Frustrated by his lack of media attention in the Seattle mayoral race, businessman Charlie Staadecker produced his own four-page tabloid newspaper and paid to have it inserted in city copies of the Seattle Times Friday.
Under the headline “Believe in Seattle,” Staadecker outlines his leadership philosophy, experience, priorities and his “Six pillars of good government.” His faintly old-world tone (he regularly sports a bowtie and talks about civic virtues) can be heard in the lead story, in which he says about Seattle residents, “We want a Mayor who leads by words and deeds and inspires our untapped capacity.” Dare we say that choosing a black-and-white newspaper format is itself seriously old world?
Staadecker hits his experience running a commercial real-estate company downtown and his service on the Vashon Island School Board, to which he was elected twice. He vows to launch a 20-year strategic plan to rebuild the city’s aging infrastructure — something that on the campaign trail he calls a “Forward Thrust 2”-type bond measure.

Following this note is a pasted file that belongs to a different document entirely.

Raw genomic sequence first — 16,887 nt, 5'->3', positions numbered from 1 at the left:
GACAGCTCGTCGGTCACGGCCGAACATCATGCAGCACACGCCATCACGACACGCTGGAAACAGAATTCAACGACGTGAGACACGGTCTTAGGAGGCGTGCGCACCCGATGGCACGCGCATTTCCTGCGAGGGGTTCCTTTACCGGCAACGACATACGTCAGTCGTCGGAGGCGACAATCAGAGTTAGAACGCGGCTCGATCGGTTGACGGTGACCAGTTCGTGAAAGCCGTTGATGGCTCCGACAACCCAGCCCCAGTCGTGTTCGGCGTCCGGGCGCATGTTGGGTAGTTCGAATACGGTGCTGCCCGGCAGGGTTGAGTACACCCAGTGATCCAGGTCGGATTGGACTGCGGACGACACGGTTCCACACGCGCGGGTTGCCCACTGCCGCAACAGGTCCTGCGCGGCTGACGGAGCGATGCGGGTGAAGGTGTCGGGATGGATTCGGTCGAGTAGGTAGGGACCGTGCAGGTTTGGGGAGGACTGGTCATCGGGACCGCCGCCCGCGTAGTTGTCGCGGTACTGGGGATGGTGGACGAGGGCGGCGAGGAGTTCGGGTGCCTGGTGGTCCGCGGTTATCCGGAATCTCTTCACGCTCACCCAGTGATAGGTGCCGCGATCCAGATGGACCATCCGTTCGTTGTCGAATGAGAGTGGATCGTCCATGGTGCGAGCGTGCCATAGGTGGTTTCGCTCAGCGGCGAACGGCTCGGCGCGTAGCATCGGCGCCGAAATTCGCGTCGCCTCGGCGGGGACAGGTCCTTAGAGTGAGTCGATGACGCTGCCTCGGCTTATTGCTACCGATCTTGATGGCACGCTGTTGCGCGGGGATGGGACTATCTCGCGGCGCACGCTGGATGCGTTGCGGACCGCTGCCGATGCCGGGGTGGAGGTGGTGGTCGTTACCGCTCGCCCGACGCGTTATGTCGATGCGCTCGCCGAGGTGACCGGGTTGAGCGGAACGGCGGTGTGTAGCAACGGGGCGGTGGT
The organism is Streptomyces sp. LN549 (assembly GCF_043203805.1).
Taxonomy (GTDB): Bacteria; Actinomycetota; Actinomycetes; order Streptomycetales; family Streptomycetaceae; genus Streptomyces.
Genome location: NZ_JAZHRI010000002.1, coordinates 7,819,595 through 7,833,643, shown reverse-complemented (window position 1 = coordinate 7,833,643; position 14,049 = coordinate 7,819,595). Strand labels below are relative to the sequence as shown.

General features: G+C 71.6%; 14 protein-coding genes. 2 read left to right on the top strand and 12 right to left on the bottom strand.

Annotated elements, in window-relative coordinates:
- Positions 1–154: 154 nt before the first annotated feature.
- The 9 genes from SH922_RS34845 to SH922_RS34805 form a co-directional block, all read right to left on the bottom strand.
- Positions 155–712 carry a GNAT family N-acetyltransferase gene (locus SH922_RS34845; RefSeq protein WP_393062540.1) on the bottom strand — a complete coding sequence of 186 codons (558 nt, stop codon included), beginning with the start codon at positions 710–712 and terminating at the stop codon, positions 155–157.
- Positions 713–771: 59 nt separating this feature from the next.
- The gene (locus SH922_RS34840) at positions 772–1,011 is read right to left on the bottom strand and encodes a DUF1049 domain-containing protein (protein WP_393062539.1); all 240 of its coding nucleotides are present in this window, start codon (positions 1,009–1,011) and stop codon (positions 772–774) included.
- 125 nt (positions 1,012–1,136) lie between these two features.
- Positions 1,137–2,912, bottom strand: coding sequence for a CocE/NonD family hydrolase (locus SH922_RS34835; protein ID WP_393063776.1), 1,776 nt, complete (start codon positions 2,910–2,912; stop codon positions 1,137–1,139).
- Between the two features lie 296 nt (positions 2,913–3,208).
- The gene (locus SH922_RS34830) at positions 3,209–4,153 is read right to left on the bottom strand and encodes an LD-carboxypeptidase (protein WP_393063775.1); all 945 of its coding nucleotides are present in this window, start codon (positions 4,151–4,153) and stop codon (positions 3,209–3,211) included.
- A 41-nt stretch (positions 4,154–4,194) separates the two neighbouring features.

Staadecker, 70, also paints a contrast between his own plans to change the city’s leadership and priorities and unnamed other candidates who are “celebrating the current situation” or “offer a little tweaking.”
The tabloid cost $3,000 to print and another $7,300 to distribute. Despite his lack of name familiarity or experience in city government, Staadecker has kept pace in fundraising with the higher-profile candidates, raising $195,000 to date, compared with $300,000 for state Sen. Ed Murray, $268,000 for Mayor Mike McGinn, $240,000 for Councilmember Bruce Harrell and $150,000 for former Councilmember Peter Steinbrueck.